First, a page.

We may consider, then, as one criterion of the goodness of a government, the degree in which it tends to increase the sum of good qualities in the governed, collectively and individually; since, besides that their well-being is the sole object of government, their good qualities supply the moving force which works the machinery. This leaves, as the other constituent element of the merit of a government, the quality of the machinery itself; that is, the degree in which it is adapted to take advantage of the amount of good qualities which may at any time exist, and make them instrumental to the right purposes. Let us again take the subject of judicature as an example and illustration. The judicial system being given, the goodness of the administration of justice is in the compound ratio of the worth of the men composing the tribunals, and the worth of the public opinion which influences or controls them. But all the difference between a good and a bad system of judicature lies in the contrivances adopted for bringing whatever moral and intellectual worth exists in the community to bear upon the administration of justice, and making it duly operative on the result. The arrangements for rendering the choice of the judges such as to obtain the highest average of virtue and intelligence; the salutary forms of procedure; the publicity which allows observation and criticism of whatever is amiss; the liberty of discussion and censure through the press; the mode of taking evidence, according as it is well or ill adapted to elicit truth; the facilities, whatever be their amount, for obtaining access to the tribunals; the arrangements for detecting crimes and apprehending offenders; — all these things are not the power, but the machinery for bringing the power into contact with the obstacle: and the machinery has no action of itself, but without it the power, let it be ever so ample, would be wasted and of no effect.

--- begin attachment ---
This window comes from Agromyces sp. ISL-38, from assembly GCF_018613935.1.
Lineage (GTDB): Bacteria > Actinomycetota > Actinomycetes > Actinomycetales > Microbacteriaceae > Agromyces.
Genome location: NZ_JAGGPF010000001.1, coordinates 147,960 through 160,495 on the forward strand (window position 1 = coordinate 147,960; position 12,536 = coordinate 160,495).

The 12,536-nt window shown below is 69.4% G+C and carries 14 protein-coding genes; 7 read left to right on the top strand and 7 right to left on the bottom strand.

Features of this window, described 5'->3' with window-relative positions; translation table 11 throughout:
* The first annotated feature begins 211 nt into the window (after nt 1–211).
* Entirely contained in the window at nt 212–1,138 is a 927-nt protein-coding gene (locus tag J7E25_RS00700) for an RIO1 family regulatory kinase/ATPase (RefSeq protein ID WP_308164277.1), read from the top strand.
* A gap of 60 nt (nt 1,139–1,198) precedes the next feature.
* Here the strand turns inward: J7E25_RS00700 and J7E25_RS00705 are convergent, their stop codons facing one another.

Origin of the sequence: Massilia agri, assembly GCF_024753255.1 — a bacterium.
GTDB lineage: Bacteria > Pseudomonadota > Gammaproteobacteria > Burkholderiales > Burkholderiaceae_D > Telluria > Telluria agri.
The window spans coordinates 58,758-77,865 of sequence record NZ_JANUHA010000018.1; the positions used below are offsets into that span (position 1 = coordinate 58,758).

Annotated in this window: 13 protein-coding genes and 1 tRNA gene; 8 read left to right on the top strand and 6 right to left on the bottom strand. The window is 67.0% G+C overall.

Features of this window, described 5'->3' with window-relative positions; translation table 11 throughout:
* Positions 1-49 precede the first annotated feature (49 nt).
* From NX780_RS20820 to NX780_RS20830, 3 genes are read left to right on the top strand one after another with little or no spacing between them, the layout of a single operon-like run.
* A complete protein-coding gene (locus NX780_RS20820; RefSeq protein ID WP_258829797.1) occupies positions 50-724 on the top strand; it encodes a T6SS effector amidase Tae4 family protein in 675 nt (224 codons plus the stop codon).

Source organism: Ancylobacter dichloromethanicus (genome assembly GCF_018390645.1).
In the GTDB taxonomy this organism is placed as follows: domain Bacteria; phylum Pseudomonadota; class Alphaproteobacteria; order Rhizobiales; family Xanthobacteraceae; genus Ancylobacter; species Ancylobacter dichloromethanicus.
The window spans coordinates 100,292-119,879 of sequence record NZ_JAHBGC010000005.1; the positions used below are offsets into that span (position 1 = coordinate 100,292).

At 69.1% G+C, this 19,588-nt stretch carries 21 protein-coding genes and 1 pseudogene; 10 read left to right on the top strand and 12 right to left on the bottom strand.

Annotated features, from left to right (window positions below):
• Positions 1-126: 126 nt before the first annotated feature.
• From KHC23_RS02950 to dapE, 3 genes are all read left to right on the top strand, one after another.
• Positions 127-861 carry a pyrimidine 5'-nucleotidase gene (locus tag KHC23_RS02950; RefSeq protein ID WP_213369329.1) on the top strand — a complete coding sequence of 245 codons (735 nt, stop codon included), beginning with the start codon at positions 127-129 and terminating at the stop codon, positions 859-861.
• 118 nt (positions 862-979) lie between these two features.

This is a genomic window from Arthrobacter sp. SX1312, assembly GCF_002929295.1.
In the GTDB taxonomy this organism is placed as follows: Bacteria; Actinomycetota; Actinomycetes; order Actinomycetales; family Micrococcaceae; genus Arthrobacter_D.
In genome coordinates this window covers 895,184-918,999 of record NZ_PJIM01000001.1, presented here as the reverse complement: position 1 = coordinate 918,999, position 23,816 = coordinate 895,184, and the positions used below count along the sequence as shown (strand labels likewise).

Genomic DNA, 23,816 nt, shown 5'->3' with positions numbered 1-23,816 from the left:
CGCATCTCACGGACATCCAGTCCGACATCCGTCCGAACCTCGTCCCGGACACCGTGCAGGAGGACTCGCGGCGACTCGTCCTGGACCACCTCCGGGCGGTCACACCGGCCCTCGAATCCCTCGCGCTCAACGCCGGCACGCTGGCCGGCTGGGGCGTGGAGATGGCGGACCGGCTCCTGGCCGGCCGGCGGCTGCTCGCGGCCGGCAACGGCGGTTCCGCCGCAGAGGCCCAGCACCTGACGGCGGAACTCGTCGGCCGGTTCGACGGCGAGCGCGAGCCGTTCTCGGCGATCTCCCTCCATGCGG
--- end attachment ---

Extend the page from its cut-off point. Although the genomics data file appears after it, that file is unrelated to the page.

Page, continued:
A similar distinction exists in regard to the constitution of the executive departments of administration. Their machinery is good, when the proper tests are prescribed for the qualifications of officers, the proper rules for their promotion; when the business is conveniently distributed among those who are to transact it, a convenient and methodical order established for its transaction, a correct and intelligible record kept of it after being transacted; when each individual knows for what he is responsible, and is known to others as responsible for it; when the best-contrived checks are provided against negligence, favouritism, or jobbery, in any of the acts of the department. But political checks will no more act of themselves than a bridle will direct a horse without a rider. If the checking functionaries are as corrupt or as negligent as those whom they ought to check, and if the public, the mainspring of the whole checking machinery, are too ignorant, too passive, or too careless and inattentive, to do their part, little benefit will be derived from the best administrative apparatus. Yet a good apparatus is always preferable to a bad. It enables such insufficient moving or checking power as exists to act at the greatest advantage; and without it, no amount of moving or checking power would be sufficient. Publicity, for instance, is no impediment to evil nor stimulus to good if the public will not look at what is done; but without publicity, how could they either check or encourage what they were not permitted to see? The ideally perfect constitution of a public office is that in which the interest of the functionary is entirely coincident with his duty. No mere system will make it so, but still less can it be made so without a system, aptly devised for the purpose.